Drunk for the first time in nine months! As much as I’d hoped to get through the birth without any pain meds, I’m here to tell you: these were frickin’ awesome. (I hadn’t even realized that there were grades of pain relief below epidural. Sweet!) Considering the fact that Clara only used a few drops of meds to help my cervix, it may have actually been the pain relievers that finally helped me relax enough to let my cervix open. Either way things were back on track, and I spent most of my contractions laying on the bed on my right side, holding the Beard and Frau Doktor’s hands and grunting like one of my favorite characters in Tetris Attack.
It must have been about 2 pm when my water broke. I was still laying on my side, and I was convinced I had just pissed the bed. (But where are all the fluids coming? from I remember wondering, I can’t have drank enough for that kind of a piss.) And then it happened again, and again. “I think I’ve just pissed the bed,” I announced. I may have even laughed. Everything felt surreal and absurd.
“You know you can get up and go to the bathroom if you want,” Clara told me. Then she took a look at the fluid. “But this is your amniotic fluid. Your water just broke.” Well shit. If I remembered correctly, that meant pushing was about to start. We were in the home stretch. And now for the hard part.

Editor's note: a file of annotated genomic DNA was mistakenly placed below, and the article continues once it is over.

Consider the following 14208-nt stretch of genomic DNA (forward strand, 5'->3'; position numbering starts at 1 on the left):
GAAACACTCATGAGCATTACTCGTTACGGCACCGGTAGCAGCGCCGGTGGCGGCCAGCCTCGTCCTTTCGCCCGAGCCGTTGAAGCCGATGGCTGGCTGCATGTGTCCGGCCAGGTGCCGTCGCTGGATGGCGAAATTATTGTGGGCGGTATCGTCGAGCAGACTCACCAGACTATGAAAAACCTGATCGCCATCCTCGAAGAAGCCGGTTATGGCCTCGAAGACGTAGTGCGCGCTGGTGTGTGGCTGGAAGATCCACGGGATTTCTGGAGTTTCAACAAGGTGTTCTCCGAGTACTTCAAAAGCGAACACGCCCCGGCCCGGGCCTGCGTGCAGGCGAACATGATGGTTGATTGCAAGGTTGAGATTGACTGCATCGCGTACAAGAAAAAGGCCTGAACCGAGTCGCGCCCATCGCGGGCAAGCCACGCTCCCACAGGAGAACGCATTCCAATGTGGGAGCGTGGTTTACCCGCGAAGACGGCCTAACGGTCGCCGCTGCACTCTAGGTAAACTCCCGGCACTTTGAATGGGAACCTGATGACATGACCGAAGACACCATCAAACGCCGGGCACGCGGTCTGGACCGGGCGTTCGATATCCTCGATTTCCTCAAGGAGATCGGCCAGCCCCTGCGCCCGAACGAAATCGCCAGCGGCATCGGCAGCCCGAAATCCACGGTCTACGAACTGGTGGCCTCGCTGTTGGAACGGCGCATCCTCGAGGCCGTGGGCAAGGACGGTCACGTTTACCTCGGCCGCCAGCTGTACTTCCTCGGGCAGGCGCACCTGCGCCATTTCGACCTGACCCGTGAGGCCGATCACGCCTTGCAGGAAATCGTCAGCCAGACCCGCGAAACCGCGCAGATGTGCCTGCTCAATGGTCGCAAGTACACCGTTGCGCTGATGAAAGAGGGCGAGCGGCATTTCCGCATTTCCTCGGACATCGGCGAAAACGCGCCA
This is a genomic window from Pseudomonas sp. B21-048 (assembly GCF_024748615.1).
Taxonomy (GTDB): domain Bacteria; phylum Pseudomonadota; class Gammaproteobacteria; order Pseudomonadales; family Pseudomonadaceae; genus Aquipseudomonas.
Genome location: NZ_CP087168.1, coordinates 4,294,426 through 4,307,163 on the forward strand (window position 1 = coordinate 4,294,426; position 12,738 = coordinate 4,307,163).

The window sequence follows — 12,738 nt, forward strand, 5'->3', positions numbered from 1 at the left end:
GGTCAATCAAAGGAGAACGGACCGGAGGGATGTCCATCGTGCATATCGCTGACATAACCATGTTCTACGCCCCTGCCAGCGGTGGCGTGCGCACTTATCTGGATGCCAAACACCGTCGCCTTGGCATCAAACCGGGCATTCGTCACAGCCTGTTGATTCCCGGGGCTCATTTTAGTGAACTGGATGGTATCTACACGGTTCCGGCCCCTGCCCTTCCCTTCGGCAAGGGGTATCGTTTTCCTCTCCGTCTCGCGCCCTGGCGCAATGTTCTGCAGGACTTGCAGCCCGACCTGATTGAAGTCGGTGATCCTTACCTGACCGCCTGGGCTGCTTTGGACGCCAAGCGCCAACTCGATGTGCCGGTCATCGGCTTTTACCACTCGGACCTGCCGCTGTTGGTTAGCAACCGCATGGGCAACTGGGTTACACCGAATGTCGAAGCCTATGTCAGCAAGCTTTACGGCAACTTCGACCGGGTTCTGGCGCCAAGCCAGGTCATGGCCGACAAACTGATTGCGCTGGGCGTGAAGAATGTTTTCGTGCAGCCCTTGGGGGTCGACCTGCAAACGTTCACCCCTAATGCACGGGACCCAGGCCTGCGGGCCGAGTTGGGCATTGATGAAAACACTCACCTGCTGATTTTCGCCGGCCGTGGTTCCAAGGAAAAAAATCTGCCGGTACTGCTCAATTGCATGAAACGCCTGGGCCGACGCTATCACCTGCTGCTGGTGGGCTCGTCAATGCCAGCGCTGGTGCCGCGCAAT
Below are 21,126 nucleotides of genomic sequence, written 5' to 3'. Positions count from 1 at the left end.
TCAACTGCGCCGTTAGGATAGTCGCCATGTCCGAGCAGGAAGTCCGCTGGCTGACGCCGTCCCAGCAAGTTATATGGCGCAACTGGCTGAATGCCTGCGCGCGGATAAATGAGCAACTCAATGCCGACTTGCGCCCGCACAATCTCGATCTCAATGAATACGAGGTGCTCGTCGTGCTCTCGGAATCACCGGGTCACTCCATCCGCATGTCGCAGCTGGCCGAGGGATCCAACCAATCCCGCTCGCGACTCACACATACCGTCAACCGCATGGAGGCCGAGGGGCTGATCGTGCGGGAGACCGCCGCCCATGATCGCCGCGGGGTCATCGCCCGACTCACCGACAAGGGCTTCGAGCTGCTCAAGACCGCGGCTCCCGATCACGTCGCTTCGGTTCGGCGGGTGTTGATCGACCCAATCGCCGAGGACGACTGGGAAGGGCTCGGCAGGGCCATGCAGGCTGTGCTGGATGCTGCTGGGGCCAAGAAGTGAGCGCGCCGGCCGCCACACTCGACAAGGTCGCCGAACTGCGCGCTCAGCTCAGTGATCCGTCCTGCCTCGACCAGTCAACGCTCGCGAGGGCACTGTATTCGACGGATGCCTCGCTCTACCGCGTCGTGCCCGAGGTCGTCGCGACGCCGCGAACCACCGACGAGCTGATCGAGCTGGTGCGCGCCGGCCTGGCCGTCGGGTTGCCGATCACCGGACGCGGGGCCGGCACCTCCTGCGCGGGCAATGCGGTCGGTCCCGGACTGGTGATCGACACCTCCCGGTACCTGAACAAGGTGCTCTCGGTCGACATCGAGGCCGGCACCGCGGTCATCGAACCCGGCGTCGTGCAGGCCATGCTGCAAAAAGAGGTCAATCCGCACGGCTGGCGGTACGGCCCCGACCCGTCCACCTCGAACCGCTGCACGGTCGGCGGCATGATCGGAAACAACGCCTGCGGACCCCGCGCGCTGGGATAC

Clara checked my cervix and after another half hour (maybe? ten minutes? time was meaningless at this point) said I could safely push. I did. I felt baby head pressing down near my vag, and I felt her slipping back in. Which must have been when she jammed her head against my pelvic bones because she never came that close to a natural exit again. I pushed and pushed. Nothing happened. Clara directed me into a few different positions. I pushed and pushed. Nothing happened. My body started intensifying the contractions to try to get Peanut out. My vocalizations became screams. Clara—who had always complained that we weren’t loud enough when we practiced during class—actually told me to try to be a little quieter. “But it feels. GOOD. TO BE. LOUD,” I spat/screamed back. I can only guess that she just didn’t want any doctors running in and sticking their noses in our business prematurely.
I pushed, I tried not to push, I pushed, nothing happened. Things became a blur. The pain was becoming unbearable as my body continued to intensify the contractions, futilely. Every time I pushed I was pushing baby head against pelvic bone. Clara tried to free Peanut’s head with her hand. She gave me meds that should have stopped my contractions for ten minutes or so to give me a break. They didn’t work. Pushing felt horrific. Trying not to push was worse. I said my pain killer password (the Beard and I had a code word so that I could swear and complain, but he would know when I meant business about needing pain relief). I was falling apart.